Awesome Coney Sauce
Andy Anderson !
Okay, I know that there are a lot of Coney sauce recipes out there in the wide world; and, although people associate Coney with Coney Island, the original Coney sauce came about in the Detroit area in the early part of the last century. It then spread to the New York area, and parts of Canada. Way back then; hotdogs served with this sauce were called “Michigan’s.”
3 lbfinely ground sirloin
1 1/2 ccold water, or beef stock
8 oztomato sauce, plain
6 Tbspchili powder
3 mediumonions, finely chopped
2 tspgarlic, minced, or 1 teaspoon powder
1 tsphot sauce (franks)
1 tspsalt, or to taste
1 tspblack pepper, freshly ground
How to Make Awesome Coney Sauce
- Chef’s Note: There are two secrets to the traditional sauce: a minimum of ingredients, and the cut of the ground beef. As one vendor I talked to on Coney Island said to me: If you want to add extra onions, mustard, beans, whatever… Go for it, but the sauce is the sauce, pure and simple (a man of few words).
In truth, keeping the ingredients to a minimum makes this an ideal sauce for a variety of things: For example, it’s an excellent sauce for a chili/cheese burger.
- Start by finely chopping the onions.
Chef’s Tip: The easiest way to do this is to use the large holes on a box grater. In addition, when you grate an onion, it will release a lot of moisture from the ruptured cell walls, and I usually pick up some of that excess liquid by laying the grated onion on a few sheets of paper towels.
- Have your other ingredients close at hand.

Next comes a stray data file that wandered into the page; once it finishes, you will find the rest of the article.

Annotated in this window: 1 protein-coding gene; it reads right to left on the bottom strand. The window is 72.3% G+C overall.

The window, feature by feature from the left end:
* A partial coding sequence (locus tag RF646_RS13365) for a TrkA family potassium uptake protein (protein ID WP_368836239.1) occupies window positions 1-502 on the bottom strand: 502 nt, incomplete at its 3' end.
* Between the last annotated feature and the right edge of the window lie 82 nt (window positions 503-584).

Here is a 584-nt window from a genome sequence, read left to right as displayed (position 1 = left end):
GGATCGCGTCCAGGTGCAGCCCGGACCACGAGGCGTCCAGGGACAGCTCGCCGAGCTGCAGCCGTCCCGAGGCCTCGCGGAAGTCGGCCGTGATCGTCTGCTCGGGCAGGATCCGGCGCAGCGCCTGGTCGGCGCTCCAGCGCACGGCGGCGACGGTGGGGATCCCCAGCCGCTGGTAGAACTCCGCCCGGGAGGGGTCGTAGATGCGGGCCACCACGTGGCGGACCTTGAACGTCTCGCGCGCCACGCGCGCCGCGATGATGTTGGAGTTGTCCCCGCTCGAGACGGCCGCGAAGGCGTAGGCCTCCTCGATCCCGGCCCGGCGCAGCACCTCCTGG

- Add the cold water (or stock) to a skillet, and then add the grated onions, and the ground beef.
Chef’s Note: This ground sirloin is not your typical grind… it’s called a triple grind by your butcher. What I usually do is take regular grind and put it into my food processer for a couple of spins. The result is a very finely ground beef, and that is one of the secrets of this sauce.
- Chef’s Historical Note: According to the historical record, the recipe used ground beef heart, which is then ground to a consistency of fine-ground beef… not ground sirloin.
- Simmer the onion and beef over medium-to-medium-high heat until thoroughly cooked, and the onions are soft, about15 minutes.
- Add the remaining ingredients, and slow simmer, uncovered, until it thickens, about 2 to 3 hours.
Chef's Tip: I like Maxine's chili powder, but it's hot, so I usually use only 4 tablespoons. Actually, the chili powder will really make this sauce...
Chef's Note: If it begins drying out, add a bit of water, or broth.
- Chef's Tip: If you are using beef stock, as opposed to plain water, then you might want to leave out the additional salt.
- Well, that’s about it… get yourself a dog or two, and have at it. What are you waiting for…